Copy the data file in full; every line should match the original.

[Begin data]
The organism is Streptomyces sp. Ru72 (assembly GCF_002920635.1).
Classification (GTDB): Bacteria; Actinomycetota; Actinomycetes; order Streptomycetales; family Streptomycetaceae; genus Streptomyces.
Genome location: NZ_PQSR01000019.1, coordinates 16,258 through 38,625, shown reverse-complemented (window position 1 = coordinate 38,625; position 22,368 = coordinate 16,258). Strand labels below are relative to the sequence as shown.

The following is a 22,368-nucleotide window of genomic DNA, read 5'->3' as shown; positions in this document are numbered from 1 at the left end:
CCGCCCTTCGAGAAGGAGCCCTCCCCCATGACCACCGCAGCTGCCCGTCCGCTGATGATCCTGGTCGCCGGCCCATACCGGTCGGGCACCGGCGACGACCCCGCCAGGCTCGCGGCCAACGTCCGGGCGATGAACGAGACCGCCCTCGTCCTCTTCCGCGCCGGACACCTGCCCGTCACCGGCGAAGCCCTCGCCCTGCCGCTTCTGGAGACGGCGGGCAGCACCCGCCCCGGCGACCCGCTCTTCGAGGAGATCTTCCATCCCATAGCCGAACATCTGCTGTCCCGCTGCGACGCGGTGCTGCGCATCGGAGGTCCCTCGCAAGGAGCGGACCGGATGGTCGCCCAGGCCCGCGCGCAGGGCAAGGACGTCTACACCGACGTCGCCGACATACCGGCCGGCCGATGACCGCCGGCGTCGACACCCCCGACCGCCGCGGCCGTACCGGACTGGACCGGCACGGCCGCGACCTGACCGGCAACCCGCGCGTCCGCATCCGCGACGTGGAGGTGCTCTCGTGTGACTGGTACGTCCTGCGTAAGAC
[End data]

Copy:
The organism is Streptomyces sp. Ru72 (assembly GCF_002920635.1).
Classification (GTDB): Bacteria; Actinomycetota; Actinomycetes; order Streptomycetales; family Streptomycetaceae; genus Streptomyces.
Genome location: NZ_PQSR01000019.1, coordinates 16,258 through 38,625, shown reverse-complemented (window position 1 = coordinate 38,625; position 22,368 = coordinate 16,258). Strand labels below are relative to the sequence as shown.

The following is a 22,368-nucleotide window of genomic DNA, read 5'->3' as shown; positions in this document are numbered from 1 at the left end:
CCGCCCTTCGAGAAGGAGCCCTCCCCCATGACCACCGCAGCTGCCCGTCCGCTGATGATCCTGGTCGCCGGCCCATACCGGTCGGGCACCGGCGACGACCCCGCCAGGCTCGCGGCCAACGTCCGGGCGATGAACGAGACCGCCCTCGTCCTCTTCCGCGCCGGACACCTGCCCGTCACCGGCGAAGCCCTCGCCCTGCCGCTTCTGGAGACGGCGGGCAGCACCCGCCCCGGCGACCCGCTCTTCGAGGAGATCTTCCATCCCATAGCCGAACATCTGCTGTCCCGCTGCGACGCGGTGCTGCGCATCGGAGGTCCCTCGCAAGGAGCGGACCGGATGGTCGCCCAGGCCCGCGCGCAGGGCAAGGACGTCTACACCGACGTCGCCGACATACCGGCCGGCCGATGACCGCCGGCGTCGACACCCCCGACCGCCGCGGCCGTACCGGACTGGACCGGCACGGCCGCGACCTGACCGGCAACCCGCGCGTCCGCATCCGCGACGTGGAGGTGCTCTCGTGTGACTGGTACGTCCTGCGTAAGAC